Canadians hit by MongoDB ransomware attacks

Almost 230 MongoDB databases in Canada that face the Internet are among the estimated 27,000 poorly-configured databases that have been hit by ransomware in the last several weeks, according to data gathered by European security researchers.

As of Jan. 9, 93 terabytes of information had been wiped out, estimate researchers Victor Gevers of the GDI Foundation, a Dutch non-profit working for an open and secure Internet, and Niall Merrigan, a solutions architect. Their database of all attacks, threat messages and IP addresses can be found here.

Of the 227 MongoDB installations hit here, their figures suggest 47 were in Ottawa, 22 in Toronto, six in Kitchener, Ont., four in Vancouver and three in Markham, Ont. The others were spread across the country.

Some of the ransomware threats say pay up with bitcoin or the user’s data will be wiped, but there are reports of many instances where data is wiped from the start.

An open source NoSQL database which is also available in several enterprise versions and as a service, MongoDB open to the Internet have been attacked since December.  The attacks seem to have been launched by a handful of threat actors, some of whom may have joined in after word spread of the attacks last week.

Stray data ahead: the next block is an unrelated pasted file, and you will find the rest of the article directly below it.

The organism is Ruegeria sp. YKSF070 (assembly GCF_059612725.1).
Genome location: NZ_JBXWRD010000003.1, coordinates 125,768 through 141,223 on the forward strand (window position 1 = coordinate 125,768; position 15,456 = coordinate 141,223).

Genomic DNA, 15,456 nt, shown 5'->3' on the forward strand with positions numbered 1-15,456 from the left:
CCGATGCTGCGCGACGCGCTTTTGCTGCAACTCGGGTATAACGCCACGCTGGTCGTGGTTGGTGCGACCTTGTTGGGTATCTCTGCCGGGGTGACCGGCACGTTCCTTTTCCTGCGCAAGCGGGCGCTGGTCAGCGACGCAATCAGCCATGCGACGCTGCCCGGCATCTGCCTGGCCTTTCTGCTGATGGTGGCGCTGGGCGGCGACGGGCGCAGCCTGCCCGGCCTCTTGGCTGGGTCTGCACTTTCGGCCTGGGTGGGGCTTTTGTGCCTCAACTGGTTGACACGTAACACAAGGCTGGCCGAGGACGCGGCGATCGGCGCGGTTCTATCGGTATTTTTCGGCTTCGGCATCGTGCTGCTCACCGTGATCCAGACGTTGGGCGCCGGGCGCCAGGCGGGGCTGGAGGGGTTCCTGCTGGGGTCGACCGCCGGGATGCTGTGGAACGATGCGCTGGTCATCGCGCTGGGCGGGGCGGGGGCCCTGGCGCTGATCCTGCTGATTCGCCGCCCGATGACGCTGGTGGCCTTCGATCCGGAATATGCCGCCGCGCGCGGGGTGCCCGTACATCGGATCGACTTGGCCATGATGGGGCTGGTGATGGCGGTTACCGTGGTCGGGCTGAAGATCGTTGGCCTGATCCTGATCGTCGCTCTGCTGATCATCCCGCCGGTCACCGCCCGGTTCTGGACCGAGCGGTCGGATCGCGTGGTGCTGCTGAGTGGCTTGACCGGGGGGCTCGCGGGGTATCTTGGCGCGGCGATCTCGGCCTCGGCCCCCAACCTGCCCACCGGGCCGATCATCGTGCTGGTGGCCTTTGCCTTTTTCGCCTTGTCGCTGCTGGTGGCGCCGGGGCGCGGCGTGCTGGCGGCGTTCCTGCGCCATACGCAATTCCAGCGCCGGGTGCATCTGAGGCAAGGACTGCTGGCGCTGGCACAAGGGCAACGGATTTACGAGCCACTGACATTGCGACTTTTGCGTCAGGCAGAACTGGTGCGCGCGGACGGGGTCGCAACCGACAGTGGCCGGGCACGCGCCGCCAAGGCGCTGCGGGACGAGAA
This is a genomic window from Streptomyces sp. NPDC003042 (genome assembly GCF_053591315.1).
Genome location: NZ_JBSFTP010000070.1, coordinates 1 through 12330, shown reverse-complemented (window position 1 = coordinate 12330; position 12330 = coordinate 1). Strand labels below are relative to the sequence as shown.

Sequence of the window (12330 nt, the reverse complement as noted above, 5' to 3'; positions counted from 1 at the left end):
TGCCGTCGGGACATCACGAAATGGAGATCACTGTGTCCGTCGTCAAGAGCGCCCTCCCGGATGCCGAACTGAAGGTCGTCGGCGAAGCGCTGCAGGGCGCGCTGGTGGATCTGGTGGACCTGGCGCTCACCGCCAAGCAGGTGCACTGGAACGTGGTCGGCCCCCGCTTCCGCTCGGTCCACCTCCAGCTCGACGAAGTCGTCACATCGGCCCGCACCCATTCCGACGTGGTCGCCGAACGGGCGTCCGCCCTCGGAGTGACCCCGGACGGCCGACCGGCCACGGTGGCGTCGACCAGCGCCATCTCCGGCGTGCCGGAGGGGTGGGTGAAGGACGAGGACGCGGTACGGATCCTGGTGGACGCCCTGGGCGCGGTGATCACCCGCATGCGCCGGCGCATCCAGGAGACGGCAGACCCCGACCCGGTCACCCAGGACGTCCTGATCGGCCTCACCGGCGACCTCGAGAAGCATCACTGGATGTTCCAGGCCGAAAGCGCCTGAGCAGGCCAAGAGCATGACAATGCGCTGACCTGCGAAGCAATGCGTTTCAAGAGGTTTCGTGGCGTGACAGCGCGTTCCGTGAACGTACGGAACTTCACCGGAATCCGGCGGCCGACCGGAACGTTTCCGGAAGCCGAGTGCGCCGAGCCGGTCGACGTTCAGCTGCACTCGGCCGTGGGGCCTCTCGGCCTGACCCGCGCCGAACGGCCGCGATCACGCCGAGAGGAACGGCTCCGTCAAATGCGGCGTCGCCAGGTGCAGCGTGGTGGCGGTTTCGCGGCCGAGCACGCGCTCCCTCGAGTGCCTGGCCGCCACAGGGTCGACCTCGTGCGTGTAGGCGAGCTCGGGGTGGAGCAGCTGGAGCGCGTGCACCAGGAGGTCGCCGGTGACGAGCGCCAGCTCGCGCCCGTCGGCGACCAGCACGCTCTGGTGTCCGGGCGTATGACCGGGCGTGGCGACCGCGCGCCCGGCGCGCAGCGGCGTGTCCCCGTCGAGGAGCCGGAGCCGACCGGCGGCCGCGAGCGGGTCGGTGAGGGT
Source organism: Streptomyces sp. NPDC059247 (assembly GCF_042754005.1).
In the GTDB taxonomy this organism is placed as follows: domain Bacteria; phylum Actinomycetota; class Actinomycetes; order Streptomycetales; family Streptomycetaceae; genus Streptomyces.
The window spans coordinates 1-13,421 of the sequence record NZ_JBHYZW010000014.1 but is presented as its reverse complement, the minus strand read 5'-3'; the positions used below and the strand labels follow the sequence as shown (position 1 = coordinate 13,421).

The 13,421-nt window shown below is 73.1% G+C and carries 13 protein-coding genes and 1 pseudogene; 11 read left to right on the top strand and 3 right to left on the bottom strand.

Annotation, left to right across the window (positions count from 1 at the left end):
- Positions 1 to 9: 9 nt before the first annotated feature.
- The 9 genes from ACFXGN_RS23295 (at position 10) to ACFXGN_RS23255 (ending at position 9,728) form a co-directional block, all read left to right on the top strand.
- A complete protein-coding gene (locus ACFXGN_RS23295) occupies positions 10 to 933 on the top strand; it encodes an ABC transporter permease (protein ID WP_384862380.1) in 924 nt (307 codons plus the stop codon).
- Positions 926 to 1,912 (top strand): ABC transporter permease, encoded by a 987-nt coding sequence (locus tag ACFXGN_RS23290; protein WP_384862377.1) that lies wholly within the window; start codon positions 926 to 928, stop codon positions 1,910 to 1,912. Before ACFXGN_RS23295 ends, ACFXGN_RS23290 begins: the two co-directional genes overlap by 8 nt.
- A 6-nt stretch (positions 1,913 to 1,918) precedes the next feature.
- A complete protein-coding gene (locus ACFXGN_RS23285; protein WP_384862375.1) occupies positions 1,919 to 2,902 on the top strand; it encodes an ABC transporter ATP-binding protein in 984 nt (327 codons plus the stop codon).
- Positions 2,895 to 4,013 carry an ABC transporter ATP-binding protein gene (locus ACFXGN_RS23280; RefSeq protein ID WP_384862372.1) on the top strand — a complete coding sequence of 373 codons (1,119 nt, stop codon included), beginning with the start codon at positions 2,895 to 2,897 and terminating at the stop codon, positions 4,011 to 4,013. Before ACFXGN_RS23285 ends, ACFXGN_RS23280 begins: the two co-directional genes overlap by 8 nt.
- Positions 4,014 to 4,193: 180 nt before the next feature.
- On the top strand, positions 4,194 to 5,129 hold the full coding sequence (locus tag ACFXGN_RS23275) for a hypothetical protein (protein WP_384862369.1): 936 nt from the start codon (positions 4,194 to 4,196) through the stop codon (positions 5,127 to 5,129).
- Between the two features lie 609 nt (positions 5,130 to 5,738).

Blame is being focused on installations that don’t have administrator passwords. In an email this morning Gevers noted no authentication is needed to access a database if the user has full admin rights. “The owners forgot to read the manual which advises to lock down your database. By default the door is open. All the database that have been ransacked were open. It’s very simple to connect and steal all the data. That has been going on for years,” he said. But, he added, the destructive ransomware attacks are new.

An early analysis of the data he and Merrigan collected shows that for the first 118 victims only 13 had recently backed up their data. Seven of the 118 paid the ransom — none got their data back. And while some use MongoDB for staging or development, note that of the group studied 86 (or 73 per cent) were production databases.

In a blog MongoDB Inc., which distributes the database and sells support, notes that the latest version of the database, 3.4, allows users to configure authentication to an unprotected system without suffering downtime.  For those who need it there’s a security checklist.  One is to ensure that MongoDB runs in a trusted network environment and limit the interfaces on which instances listen for incoming connections. “Allow only trusted clients to access the network interfaces and ports on which MongoDB instances are available.”

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Howard Solomon
Howard Solomon
Currently a freelance writer, I'm the former editor of and Computing Canada. An IT journalist since 1997, I've written for several of ITWC's sister publications including and Computer Dealer News. Before that I was a staff reporter at the Calgary Herald and the Brampton (Ont.) Daily Times. I can be reached at hsolomon [@]

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